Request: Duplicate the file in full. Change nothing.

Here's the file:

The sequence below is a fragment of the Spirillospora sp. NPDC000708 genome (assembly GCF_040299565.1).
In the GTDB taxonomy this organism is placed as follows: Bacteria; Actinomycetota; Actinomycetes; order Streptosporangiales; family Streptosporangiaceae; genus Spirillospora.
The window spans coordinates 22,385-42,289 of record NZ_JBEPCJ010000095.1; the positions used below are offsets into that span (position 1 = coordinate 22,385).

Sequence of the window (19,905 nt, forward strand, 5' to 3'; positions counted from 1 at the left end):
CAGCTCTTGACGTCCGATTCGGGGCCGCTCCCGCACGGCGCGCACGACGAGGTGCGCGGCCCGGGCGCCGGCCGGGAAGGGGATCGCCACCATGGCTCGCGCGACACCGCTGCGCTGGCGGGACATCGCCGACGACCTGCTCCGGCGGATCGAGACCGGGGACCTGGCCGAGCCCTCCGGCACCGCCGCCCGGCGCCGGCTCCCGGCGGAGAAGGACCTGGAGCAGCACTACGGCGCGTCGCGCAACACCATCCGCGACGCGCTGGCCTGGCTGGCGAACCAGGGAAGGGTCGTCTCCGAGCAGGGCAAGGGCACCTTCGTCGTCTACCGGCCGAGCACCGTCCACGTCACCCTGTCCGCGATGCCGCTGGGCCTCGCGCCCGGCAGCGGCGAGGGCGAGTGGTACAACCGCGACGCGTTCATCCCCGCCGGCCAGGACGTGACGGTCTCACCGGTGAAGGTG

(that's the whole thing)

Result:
The sequence below is a fragment of the Spirillospora sp. NPDC000708 genome (assembly GCF_040299565.1).
In the GTDB taxonomy this organism is placed as follows: Bacteria; Actinomycetota; Actinomycetes; order Streptosporangiales; family Streptosporangiaceae; genus Spirillospora.
The window spans coordinates 22,385-42,289 of record NZ_JBEPCJ010000095.1; the positions used below are offsets into that span (position 1 = coordinate 22,385).

Sequence of the window (19,905 nt, forward strand, 5' to 3'; positions counted from 1 at the left end):
CAGCTCTTGACGTCCGATTCGGGGCCGCTCCCGCACGGCGCGCACGACGAGGTGCGCGGCCCGGGCGCCGGCCGGGAAGGGGATCGCCACCATGGCTCGCGCGACACCGCTGCGCTGGCGGGACATCGCCGACGACCTGCTCCGGCGGATCGAGACCGGGGACCTGGCCGAGCCCTCCGGCACCGCCGCCCGGCGCCGGCTCCCGGCGGAGAAGGACCTGGAGCAGCACTACGGCGCGTCGCGCAACACCATCCGCGACGCGCTGGCCTGGCTGGCGAACCAGGGAAGGGTCGTCTCCGAGCAGGGCAAGGGCACCTTCGTCGTCTACCGGCCGAGCACCGTCCACGTCACCCTGTCCGCGATGCCGCTGGGCCTCGCGCCCGGCAGCGGCGAGGGCGAGTGGTACAACCGCGACGCGTTCATCCCCGCCGGCCAGGACGTGACGGTCTCACCGGTGAAGGTG